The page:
It’s official. Eclipse fever has arrived. Eclipse glasses are selling out and schools are debating whether to close up shop altogether on Monday, August 21st . Here’s everything you need to know to rock this amazing astronomical happening with your kiddos:
The basics: Most of the U.S. will see a partial eclipse. The path of “totality” runs from Oregon through South Carolina. Check out how much of an eclipse you’ll see, and when, by entering your location on this page.
Seriously. You need to keep your kids from looking at it directly. Every article on the eclipse starts with a warning not to stare at it. And yet. Remember when the best way to get your four year-old to eat broccoli was to tell him “Don’t eat the baby trees?” Impulse control is a challenge for young’uns and the temptation will be strong. So be prepared.
Here’s why you need to actually stop them:
What actually happens if you stare at the sun. My kids love to ask six layers of “why?” So I looked it up, and here’s why staring at an eclipse without eye protection is a really, really bad idea.
When you look into the sun, right away your eyes get sunburned from the ultraviolet light. First, your cornea, the clear outer layer of your eyes, will blister and crack. But just like sunburn, the damage won’t show up until hours later. So you can’t actually tell when it’s burning.
Stare at the sun longer, and the light-sensitive cells at the back of the eye in the retina — which register images and send them to your brain — release chemicals which damage surrounding tissues. Keep staring, and you can go blind. Yes, this can happen within the timeline of an eclipse. [More details in this Gizmodo article.]
Two things that make eclipses particularly dangerous: The light is less bright than usual, so our normal aversion to looking at the sun can disappear. And you don’t have nerve endings in your eyes — so you won’t know you’ve cooked your eyes until it’s too late. In short, make sure kids never look at the sun directly (unless you’re on the path of totality and it’s during the few minutes when the sun is fully blocked).
How to watch the eclipse safely. As the internet may have already told you, you can buy inexpensive eclipse glasses to make it safe. BUT they may have sold out. And some are unsafe knock-offs. If you want to buy, this page tells you which glasses are legit. Libraries on this map are also giving out several million free pairs. Be sure they fit your kid’s face and don’t slide off though!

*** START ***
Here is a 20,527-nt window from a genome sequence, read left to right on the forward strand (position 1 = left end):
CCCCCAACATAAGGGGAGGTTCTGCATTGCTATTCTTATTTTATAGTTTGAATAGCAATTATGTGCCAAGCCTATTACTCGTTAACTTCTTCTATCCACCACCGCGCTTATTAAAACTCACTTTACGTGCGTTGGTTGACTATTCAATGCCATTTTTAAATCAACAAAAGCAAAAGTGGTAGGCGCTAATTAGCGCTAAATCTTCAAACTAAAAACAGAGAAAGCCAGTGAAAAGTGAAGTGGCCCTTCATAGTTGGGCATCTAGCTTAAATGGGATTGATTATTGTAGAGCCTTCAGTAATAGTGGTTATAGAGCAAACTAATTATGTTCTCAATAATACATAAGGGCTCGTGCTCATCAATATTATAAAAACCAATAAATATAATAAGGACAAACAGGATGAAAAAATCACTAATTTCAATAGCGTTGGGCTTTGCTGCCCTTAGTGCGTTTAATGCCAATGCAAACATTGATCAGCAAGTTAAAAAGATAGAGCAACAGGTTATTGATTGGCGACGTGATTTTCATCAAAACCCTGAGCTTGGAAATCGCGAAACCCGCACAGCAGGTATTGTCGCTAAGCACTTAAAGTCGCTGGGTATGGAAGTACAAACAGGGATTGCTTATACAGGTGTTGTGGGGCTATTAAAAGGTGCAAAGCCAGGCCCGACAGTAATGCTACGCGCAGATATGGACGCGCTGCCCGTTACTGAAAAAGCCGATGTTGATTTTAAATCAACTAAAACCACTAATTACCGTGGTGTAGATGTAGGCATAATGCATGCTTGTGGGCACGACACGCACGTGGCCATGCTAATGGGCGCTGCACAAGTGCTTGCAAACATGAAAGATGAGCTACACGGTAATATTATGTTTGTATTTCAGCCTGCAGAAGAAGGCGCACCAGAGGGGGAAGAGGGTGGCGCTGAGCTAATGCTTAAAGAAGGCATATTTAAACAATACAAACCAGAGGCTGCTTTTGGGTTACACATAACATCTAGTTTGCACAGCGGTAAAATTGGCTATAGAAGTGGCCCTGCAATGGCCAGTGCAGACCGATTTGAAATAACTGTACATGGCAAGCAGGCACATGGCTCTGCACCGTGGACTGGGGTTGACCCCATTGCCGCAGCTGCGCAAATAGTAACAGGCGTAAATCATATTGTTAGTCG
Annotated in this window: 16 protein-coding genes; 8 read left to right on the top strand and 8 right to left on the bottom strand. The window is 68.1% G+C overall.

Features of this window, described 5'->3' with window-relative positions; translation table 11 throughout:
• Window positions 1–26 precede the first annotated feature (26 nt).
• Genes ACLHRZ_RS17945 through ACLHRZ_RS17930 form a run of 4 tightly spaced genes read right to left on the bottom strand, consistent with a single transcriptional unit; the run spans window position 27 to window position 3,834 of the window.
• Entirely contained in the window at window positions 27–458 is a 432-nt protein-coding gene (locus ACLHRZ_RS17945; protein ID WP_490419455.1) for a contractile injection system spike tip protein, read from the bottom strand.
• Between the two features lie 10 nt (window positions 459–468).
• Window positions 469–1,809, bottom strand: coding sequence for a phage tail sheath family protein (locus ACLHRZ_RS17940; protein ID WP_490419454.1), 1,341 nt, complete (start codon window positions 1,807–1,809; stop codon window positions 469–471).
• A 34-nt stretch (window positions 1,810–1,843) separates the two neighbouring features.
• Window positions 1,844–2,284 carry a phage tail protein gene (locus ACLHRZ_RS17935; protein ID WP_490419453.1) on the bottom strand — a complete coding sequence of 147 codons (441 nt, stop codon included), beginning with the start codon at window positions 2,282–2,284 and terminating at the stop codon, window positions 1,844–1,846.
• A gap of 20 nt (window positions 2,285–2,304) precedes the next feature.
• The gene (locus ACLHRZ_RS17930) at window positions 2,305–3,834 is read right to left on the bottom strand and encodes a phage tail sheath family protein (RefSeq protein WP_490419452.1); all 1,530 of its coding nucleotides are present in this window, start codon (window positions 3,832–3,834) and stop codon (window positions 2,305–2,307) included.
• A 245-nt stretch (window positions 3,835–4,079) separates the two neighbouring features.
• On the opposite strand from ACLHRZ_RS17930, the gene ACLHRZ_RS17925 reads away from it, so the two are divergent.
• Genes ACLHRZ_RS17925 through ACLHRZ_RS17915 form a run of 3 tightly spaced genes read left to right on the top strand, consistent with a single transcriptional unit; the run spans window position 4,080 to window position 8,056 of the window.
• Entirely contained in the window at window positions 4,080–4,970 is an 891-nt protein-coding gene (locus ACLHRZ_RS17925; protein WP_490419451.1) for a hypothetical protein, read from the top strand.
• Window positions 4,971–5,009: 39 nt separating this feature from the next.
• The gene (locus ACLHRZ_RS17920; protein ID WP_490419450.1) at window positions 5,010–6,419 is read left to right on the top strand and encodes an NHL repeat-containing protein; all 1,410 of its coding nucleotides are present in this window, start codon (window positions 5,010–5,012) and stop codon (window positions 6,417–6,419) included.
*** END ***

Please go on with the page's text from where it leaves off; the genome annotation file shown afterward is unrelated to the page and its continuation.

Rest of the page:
Glasses? We don’t need no stinkin’ glasses. (The arts-and-crafts approach.) Here’s the old-school way to watch: build a pinhole camera, which can be as simple as an index card or paper plate with a tiny hole poked in it. With your back to the sun, you hold the card in the sun, and let the light passing through the hole shine onto a second card. Voila–the image of the sun!
This blog has full instructions–plus a really cool way kids can incorporate a kid-drawn design into the projection.
You can also make a fancier one with a cardboard box. Or even use a pair of binoculars to project an image onto paper (but never ever look at the sun through binoculars — even with eclipse glasses on!).
Fun with fruit! How to help kids understand eclipses. The eclipse is an awesome chance to teach kids about Science Stuff like the solar system, light vs. shadow, and more. This short video is a great introduction for young kids — with puppets!
But don’t just sit kids in front of a screen. Let them act out the eclipse! Here’s how.
1. In a dark room, set up a single light source to represent the sun. Try pointing a laptop screen to www.blank.org and turning up the brightness all the way, or turning your phone to “flashlight.”
2. Tell your kid they are the earth. Feel free to sing a few bars of “We Are The World.” It’s dark, so you won’t even be able to see them roll their eyes.
3. Give them a ball or an orange to represent the moon. Have them close one eye, then hold the “moon” so it blocks out the light. Boom! Solar eclipse! (They can also move it around and see different phases of the moon e.g. how much of the ball is lit up, depending on how they orient it relative to their head.)
Bonus: Show them a total vs. partial eclipse. If you use the laptop screen to cast a shadow from your “moon” onto a nearby wall, the screen is a wide enough light source to see the difference between the umbra (the dark core of the shadow–that’s the thin band where the lucky few will see a total eclipse) and the slightly shadowed penumbra (where the rest of us will need to content ourselves with a partial eclipse).
Finally … Cookies! If you’re like me–always looking for an excuse to bake (you mean Thursday Cookies aren’t a thing?)–these Eclipse Cookies seem like an essential way to mark this once-in-a-lifetime occasion. I plan to make several extra batches just in case.
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Whether or not you have a sweet tooth, this eclipse is a pretty sweet way (sorry) to teach kids about the amazing universe we live in. I hope these activities help you break it down for them. Enjoy! (And don’t look into the sun).
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